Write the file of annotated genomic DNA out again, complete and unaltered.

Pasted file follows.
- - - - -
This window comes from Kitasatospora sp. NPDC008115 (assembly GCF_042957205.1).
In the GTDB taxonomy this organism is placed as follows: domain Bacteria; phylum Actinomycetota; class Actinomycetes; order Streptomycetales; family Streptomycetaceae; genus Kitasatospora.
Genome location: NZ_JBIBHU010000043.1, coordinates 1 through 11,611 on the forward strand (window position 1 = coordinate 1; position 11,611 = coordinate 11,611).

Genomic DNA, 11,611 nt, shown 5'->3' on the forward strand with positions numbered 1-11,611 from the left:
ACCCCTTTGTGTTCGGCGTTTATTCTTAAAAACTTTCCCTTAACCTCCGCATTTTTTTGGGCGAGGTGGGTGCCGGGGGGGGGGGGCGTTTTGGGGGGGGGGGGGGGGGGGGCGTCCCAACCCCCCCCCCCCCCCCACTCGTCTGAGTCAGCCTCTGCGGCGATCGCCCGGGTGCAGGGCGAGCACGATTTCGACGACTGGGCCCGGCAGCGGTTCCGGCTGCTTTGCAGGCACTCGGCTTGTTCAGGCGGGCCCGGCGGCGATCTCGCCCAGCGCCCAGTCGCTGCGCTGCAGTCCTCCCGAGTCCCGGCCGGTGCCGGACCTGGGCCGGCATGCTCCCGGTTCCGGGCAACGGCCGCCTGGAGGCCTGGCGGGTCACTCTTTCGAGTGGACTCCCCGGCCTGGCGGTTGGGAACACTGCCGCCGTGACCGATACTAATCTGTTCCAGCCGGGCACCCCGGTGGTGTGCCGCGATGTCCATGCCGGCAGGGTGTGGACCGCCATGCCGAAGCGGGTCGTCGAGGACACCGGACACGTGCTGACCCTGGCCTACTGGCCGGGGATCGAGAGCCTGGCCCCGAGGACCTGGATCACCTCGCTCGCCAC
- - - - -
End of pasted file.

This window comes from Kitasatospora sp. NPDC008115 (assembly GCF_042957205.1).
In the GTDB taxonomy this organism is placed as follows: domain Bacteria; phylum Actinomycetota; class Actinomycetes; order Streptomycetales; family Streptomycetaceae; genus Kitasatospora.
Genome location: NZ_JBIBHU010000043.1, coordinates 1 through 11,611 on the forward strand (window position 1 = coordinate 1; position 11,611 = coordinate 11,611).

Genomic DNA, 11,611 nt, shown 5'->3' on the forward strand with positions numbered 1-11,611 from the left:
ACCCCTTTGTGTTCGGCGTTTATTCTTAAAAACTTTCCCTTAACCTCCGCATTTTTTTGGGCGAGGTGGGTGCCGGGGGGGGGGGGCGTTTTGGGGGGGGGGGGGGGGGGGGCGTCCCAACCCCCCCCCCCCCCCCACTCGTCTGAGTCAGCCTCTGCGGCGATCGCCCGGGTGCAGGGCGAGCACGATTTCGACGACTGGGCCCGGCAGCGGTTCCGGCTGCTTTGCAGGCACTCGGCTTGTTCAGGCGGGCCCGGCGGCGATCTCGCCCAGCGCCCAGTCGCTGCGCTGCAGTCCTCCCGAGTCCCGGCCGGTGCCGGACCTGGGCCGGCATGCTCCCGGTTCCGGGCAACGGCCGCCTGGAGGCCTGGCGGGTCACTCTTTCGAGTGGACTCCCCGGCCTGGCGGTTGGGAACACTGCCGCCGTGACCGATACTAATCTGTTCCAGCCGGGCACCCCGGTGGTGTGCCGCGATGTCCATGCCGGCAGGGTGTGGACCGCCATGCCGAAGCGGGTCGTCGAGGACACCGGACACGTGCTGACCCTGGCCTACTGGCCGGGGATCGAGAGCCTGGCCCCGAGGACCTGGATCACCTCGCTCGCCAC